War takes no prisoners in its path, razing everything to the ground. No one wins and the collateral damage of war leaves a lasting mark, not only in those who actively participated in it, but also to the battlefield where it took place.
After World War I, nine villages in France suffered tremendous damage and was declared uninhabitable – places which held memories of a life before tragedy struck. It was considered too costly to rebuild and too risky to even come near.
Over the last 100 years, only one of the destroyed villages has been reconstructed. Another two have been partially rebuilt, but the remaining six, including Fleury-devant-Douaumont, sit uninhabited within France’s Zone Rouge, or Red Zone.
But there is hope:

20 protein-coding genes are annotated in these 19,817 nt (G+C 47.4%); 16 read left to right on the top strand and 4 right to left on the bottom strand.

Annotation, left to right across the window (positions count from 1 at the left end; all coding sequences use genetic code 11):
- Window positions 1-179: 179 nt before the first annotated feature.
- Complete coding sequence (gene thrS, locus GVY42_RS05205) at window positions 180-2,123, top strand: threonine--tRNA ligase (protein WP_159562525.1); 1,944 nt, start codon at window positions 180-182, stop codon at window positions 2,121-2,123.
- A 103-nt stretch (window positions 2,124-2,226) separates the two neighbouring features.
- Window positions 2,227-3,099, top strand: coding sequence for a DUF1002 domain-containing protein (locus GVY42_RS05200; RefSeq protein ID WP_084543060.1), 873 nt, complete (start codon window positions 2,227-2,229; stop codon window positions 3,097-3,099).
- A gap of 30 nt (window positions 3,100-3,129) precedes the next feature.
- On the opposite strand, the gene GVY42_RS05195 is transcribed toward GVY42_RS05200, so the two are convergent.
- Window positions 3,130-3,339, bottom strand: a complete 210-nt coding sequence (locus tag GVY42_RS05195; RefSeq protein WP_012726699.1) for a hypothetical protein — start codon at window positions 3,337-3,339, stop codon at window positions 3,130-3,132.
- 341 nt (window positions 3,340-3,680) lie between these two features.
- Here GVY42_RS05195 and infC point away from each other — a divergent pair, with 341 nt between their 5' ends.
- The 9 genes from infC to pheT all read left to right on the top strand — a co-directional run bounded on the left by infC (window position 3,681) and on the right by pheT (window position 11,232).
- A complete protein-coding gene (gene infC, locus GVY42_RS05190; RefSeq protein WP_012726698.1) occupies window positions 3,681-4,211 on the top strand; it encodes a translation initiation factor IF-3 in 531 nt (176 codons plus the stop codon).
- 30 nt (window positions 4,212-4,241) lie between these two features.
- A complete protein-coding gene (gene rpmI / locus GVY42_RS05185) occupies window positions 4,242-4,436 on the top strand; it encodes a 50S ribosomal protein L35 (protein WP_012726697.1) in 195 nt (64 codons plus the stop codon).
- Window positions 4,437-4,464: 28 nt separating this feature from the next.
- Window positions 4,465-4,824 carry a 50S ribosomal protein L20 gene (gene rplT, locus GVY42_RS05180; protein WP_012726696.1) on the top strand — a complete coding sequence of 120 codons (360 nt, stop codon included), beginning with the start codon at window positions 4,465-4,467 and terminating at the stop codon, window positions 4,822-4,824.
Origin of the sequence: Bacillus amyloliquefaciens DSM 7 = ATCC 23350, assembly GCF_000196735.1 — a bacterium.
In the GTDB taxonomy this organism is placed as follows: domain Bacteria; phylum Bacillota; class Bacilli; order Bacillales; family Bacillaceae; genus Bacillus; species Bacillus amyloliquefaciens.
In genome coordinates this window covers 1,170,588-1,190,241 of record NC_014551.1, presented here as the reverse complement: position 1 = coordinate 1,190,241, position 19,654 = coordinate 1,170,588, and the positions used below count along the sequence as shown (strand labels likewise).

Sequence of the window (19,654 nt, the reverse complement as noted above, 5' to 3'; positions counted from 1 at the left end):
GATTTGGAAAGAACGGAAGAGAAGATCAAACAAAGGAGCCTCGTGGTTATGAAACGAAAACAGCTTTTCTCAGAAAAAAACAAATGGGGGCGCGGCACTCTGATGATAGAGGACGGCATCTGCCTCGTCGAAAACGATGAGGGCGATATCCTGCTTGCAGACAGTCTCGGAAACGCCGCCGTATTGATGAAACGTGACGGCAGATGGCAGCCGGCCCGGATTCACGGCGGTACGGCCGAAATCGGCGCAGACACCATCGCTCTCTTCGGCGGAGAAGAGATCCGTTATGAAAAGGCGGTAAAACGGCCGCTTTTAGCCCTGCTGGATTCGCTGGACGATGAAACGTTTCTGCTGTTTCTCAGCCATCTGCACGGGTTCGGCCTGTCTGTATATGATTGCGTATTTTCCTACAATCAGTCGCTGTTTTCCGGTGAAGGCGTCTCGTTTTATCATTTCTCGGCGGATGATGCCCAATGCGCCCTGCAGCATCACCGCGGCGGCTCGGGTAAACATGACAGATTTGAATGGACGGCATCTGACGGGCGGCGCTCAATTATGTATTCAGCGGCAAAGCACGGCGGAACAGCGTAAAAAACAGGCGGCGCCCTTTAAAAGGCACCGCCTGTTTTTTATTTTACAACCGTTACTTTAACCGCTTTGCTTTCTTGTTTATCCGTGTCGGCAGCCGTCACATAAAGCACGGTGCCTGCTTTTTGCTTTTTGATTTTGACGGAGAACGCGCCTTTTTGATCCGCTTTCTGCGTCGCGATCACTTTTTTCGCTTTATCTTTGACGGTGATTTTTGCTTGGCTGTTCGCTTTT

In the ghost villages of the Red Zone, nature also thrives. In the decades after the war, millions of saplings – including thousands of Austrian pines given as war reparations by Vienna – were planted in and around the cratered trenches. Today these stalwart pines share the land with some of the same species of magnificent oak and horse chestnut that made their way to Britain.
It is true, as it is written in the article, that nature and life always find a way.
(Image credit: Melissa Banigan)